Lab Diagnosis of Enterobius
The diagnosis of Enterobius infection is typically based on the identification of characteristic eggs or adult worms in stool or anal swab specimens.
Stool examination: The most commonly used method for detecting Enterobius infection is the “scotch tape test”, which involves applying a piece of the transparent adhesive tape to the perianal area early in the morning before bathing or using the toilet. The tape is then placed on a glass slide and examined under a microscope for the presence of pinworm eggs. Stool examination can also be used to detect adult worms or eggs in fecal samples.
Anal swab examination: This method involves inserting a cotton swab into the rectum to collect samples of mucus and fecal material. The swab is then examined under a microscope for the presence of pinworm eggs or adult worms.
Serological tests: There are no commercially available serological tests for Enterobius infection, as the presence of antibodies to the parasite does not necessarily indicate active infection.
PCR: Polymerase chain reaction (PCR) can be used to detect Enterobius DNA in the stool or anal swab specimens. However, this method is not commonly used for routine diagnosis due to its higher cost and complexity.
Treatment and Prevention of Enterobius
Treatment of Enterobius infection usually involves a single dose of an anthelmintic medication, such as mebendazole, albendazole, or pyrantel pamoate. These medications work by paralyzing the worms, causing them to detach from the intestinal wall and be eliminated from the body in the stool. Treatment is typically repeated after two weeks to ensure complete eradication of the parasite.
In addition to medication, hygiene measures can also be effective in preventing and controlling Enterobius infection. These measures include:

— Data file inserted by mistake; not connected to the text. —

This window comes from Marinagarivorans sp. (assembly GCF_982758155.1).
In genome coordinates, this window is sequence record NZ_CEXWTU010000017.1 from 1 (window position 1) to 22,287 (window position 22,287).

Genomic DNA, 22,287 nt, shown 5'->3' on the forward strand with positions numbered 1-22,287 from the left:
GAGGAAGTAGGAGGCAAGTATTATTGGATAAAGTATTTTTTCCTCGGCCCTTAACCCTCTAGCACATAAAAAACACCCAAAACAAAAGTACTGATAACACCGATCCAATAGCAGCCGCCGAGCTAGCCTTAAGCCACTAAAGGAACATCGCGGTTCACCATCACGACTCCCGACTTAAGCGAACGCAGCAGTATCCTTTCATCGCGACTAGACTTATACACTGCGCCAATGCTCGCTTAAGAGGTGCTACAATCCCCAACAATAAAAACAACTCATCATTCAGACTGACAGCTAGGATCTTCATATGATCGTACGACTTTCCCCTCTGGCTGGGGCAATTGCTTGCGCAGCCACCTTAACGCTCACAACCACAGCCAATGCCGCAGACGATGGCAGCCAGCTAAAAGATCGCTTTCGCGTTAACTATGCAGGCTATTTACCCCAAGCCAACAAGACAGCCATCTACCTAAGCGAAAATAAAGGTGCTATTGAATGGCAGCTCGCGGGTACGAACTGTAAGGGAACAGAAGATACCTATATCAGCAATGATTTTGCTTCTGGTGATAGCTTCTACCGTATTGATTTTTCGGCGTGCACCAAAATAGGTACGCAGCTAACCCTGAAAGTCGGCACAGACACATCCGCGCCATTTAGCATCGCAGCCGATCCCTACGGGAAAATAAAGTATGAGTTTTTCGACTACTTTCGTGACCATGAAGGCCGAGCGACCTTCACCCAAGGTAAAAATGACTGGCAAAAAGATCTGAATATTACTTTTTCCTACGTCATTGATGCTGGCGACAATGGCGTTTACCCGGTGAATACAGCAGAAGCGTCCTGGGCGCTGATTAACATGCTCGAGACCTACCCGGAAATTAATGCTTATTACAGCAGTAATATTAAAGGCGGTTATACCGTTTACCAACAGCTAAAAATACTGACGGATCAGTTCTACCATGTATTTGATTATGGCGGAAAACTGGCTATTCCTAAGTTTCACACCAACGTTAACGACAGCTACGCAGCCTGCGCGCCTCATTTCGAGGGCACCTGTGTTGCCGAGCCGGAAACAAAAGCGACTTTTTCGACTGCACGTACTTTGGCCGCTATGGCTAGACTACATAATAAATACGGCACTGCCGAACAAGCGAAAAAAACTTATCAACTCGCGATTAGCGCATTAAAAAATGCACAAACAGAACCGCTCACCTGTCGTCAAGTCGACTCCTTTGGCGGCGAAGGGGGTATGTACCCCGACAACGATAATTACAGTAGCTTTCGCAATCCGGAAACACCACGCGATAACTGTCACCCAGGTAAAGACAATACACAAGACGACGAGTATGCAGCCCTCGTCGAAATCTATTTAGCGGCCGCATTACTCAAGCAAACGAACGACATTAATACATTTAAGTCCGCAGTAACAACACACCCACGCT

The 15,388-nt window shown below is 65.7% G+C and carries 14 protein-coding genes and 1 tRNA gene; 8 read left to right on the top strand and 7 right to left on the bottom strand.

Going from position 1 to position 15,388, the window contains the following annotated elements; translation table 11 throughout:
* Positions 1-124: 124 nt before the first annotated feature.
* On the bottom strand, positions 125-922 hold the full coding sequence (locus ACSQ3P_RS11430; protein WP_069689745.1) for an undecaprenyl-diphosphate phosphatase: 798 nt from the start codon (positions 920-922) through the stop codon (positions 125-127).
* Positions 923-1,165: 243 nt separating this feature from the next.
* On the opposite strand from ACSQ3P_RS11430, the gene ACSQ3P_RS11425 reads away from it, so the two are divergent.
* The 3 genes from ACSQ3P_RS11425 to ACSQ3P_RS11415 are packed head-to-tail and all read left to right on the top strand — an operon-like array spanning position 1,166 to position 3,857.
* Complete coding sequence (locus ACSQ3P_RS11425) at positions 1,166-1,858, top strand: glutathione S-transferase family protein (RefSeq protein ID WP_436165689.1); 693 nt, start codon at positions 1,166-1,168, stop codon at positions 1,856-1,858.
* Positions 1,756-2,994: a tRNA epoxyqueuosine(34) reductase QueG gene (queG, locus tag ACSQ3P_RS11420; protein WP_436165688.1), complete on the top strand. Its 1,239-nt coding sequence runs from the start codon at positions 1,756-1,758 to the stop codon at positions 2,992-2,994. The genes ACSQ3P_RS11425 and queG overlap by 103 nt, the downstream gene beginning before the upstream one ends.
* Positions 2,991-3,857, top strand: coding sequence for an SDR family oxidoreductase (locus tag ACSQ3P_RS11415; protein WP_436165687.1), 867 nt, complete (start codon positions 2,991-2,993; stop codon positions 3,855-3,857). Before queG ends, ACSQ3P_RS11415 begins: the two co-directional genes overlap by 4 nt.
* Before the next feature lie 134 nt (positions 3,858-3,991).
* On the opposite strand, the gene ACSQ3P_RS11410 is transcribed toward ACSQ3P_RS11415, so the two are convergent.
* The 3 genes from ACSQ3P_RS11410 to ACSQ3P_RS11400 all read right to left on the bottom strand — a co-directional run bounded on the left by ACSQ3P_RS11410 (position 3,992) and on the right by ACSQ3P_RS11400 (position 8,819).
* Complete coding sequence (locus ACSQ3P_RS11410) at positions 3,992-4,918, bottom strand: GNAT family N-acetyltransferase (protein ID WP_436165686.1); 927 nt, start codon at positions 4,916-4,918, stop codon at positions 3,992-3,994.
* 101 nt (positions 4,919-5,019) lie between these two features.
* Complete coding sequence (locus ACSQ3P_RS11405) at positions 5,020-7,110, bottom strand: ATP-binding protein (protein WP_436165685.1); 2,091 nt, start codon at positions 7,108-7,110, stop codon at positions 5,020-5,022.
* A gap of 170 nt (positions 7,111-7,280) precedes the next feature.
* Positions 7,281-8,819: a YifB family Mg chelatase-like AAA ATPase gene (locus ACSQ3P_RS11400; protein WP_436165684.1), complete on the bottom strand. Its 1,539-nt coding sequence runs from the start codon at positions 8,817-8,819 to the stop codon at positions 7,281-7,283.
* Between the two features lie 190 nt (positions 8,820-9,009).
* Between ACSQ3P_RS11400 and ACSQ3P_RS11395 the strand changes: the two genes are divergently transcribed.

- Frequent hand washing, especially after using the toilet and before eating or preparing food.
- Keeping fingernails short and clean to minimize the accumulation of eggs and fecal material.
- Laundering bedding, clothing, and towels frequently in hot water to kill any eggs or worms that may be present.
- Avoiding sharing personal items, such as towels or bedding, with others.
- Disinfecting surfaces in the home, especially in areas where infected individuals may have come into contact, such as bathrooms.
Preventive measures include education of individuals regarding good personal hygiene practices and identification of infected individuals for prompt treatment. In cases of outbreaks in institutions such as schools or daycare centers, a public health response may be required to implement infection control measures, including screening and treatment of individuals and disinfection of surfaces.
Keynotes on Enterobius
Here are some keynotes-
- E. vermicularis, commonly known as the human pinworm, is a common parasitic infection worldwide, especially in children.
- The most common symptom of pinworm infection is perianal itching, which can be severe and disruptive, especially at night.
- Diagnosis is typically based on the identification of characteristic eggs or adult worms in stool or anal swab specimens using the “scotch tape test” or anal swab examination.
- Treatment involves a single dose of an anthelmintic medication, such as mebendazole, albendazole, or pyrantel pamoate, with repeat treatment after two weeks.
- Hygiene measures, such as frequent hand washing and laundering of bedding and clothing in hot water, can help prevent and control the spread of infection.
- While Enterobius infections are generally not considered to be life-threatening, they can cause significant discomfort and disruption to daily life, especially in cases of heavy infestations or chronic infections.
- The scotch tape test is the most commonly used and reliable method for the diagnosis of Enterobius infection. It is a simple, non-invasive test that can be performed in an outpatient setting, making it a convenient and cost-effective diagnostic tool.